When the cookies came out of the oven, they had risen!  They gained as much height, and as much textural lightness, as a modern cookie made with baking powder.

But how did they taste?  The first bite contained the loveliness of orange and caraway (for a modern version of this recipe, I highly recommend using this recipe, and replacing the coriander with orange zest and caraway).  But after swallowing, a horrible, alkaline bitterness filled my mouth.  My body reacted accordingly: assuming that I had just been poisoned, I salivated  uncontrollably.

At first, I wondered if I hadn’t used too much pearlash.  But then something dawned on me:  the earliest recipes to use pearlash were gingerbread recipes.  Of the four recipes in Simmon’s cookbook, half of them were for gingerbread.  A highly spiced gingerbread probably did a lot to hide the taste of the bitter base chemical.

And that’s why I like historic gastronomy.  If I hadn’t actually baked with pearlash, and tasted it, I never would have made the gingerbread connection.  There’s something to be said for living history.

59 thoughts on “The History Dish: Pearlash, The First Chemical Leavening

    • It was an interesting experiment, but there is no advantage I saw over modern leavening. Give it a try and let me know how it goes!

    • I am out of town, but when I return to new york, I’ll look it up. It seemed like a pretty basic butter cake. I wonder whre the recipe came from–I imagine it being the official cake of Ohio’s statehood celebration.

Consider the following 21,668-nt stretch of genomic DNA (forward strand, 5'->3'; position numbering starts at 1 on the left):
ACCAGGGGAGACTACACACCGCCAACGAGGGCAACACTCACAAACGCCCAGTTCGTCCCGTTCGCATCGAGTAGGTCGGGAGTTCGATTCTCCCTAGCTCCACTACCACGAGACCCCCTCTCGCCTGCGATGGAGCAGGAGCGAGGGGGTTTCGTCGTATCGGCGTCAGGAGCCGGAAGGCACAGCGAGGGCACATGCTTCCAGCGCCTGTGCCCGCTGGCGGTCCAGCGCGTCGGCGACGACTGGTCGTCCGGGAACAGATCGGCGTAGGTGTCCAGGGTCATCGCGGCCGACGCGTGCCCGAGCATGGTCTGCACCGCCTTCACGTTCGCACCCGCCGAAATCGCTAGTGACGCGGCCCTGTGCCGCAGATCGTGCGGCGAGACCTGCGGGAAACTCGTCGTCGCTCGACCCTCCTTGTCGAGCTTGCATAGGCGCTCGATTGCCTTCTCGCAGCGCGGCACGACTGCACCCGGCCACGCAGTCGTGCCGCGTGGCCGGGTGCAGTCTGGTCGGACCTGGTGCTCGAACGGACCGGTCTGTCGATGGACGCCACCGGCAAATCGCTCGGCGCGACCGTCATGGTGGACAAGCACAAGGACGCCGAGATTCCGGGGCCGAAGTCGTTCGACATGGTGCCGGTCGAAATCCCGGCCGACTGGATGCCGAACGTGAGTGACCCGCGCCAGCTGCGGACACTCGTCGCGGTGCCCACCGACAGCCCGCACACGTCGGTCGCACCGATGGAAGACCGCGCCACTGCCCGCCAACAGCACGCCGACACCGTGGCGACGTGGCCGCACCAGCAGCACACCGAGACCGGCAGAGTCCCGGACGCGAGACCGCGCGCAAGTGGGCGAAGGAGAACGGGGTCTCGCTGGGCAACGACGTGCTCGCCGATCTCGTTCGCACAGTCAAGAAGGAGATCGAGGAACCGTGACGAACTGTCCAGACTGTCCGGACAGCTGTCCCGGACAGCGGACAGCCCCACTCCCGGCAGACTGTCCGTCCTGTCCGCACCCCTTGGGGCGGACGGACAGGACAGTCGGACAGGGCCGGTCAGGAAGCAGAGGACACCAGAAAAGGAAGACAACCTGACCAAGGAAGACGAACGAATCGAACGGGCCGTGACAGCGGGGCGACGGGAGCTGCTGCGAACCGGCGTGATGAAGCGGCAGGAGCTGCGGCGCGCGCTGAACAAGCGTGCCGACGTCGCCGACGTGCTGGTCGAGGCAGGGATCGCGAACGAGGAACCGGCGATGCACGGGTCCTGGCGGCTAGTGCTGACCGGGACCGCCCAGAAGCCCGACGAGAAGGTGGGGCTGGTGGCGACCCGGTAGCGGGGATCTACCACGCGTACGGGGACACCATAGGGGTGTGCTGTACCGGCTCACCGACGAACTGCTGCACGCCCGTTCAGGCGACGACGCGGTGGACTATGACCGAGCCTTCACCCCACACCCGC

1. You’re my hero! I once had a long conversation about pearlash with a chemist (actually, she was a metals conservator, for which chemistry is a strong prerequisite). I don’t recall how it came up, but I’m pretty sure we realized that pearlash had to be used along with an acid, like vinegar or lemon juice. I wasn’t clear whether that was meant to activate it, or perhaps to balance the taste? I seem to remember that it mattered when you added the pearlash and the acid as well, i.e. they went in together. Did you use the orange juice called for in the first receipt? If not, I wonder if that would help make future batches a little more edible. Or perhaps you aren’t eager to repeat the experiment ;-).

  2. I think 1 teaspoon of pearl ash would have been quite enough. I know that if too much baking powder or soda are added the taste can be rather acidy. Yes, good old gingerbread cookies are great for masking taste, but make the soft kind, not the hard ones. Or make gingerbread cake.
    When growing up we had dairy cows and gave them Black Strap Molasses which came in five gallon buckets. We would dip some out first to use in baking. This molasses has a very strong flavor and can pretty much match anything else.

  3. Too much pearl ash and not enough acid ingredient. If you had used the same amount of modern baking soda the result would have been the same – terrible. Just because you are using historic recipes doesn’t allow you to leave common sense behind. The rules of chemistry and taste have not changed. The rule of thumb for baking SODA (not powder) is about 1/4 tsp. per cup so 1 tsp. would have probably been enough. And you should have used sour milk (buttermilk) for more acid.

    It’s not clear to me why you would want cookies to rise in the first place, so the original recipe had no pearl ash. I’m sure Maria is giving you dirty looks from the grave, wondering why you messed up her delicious recipe.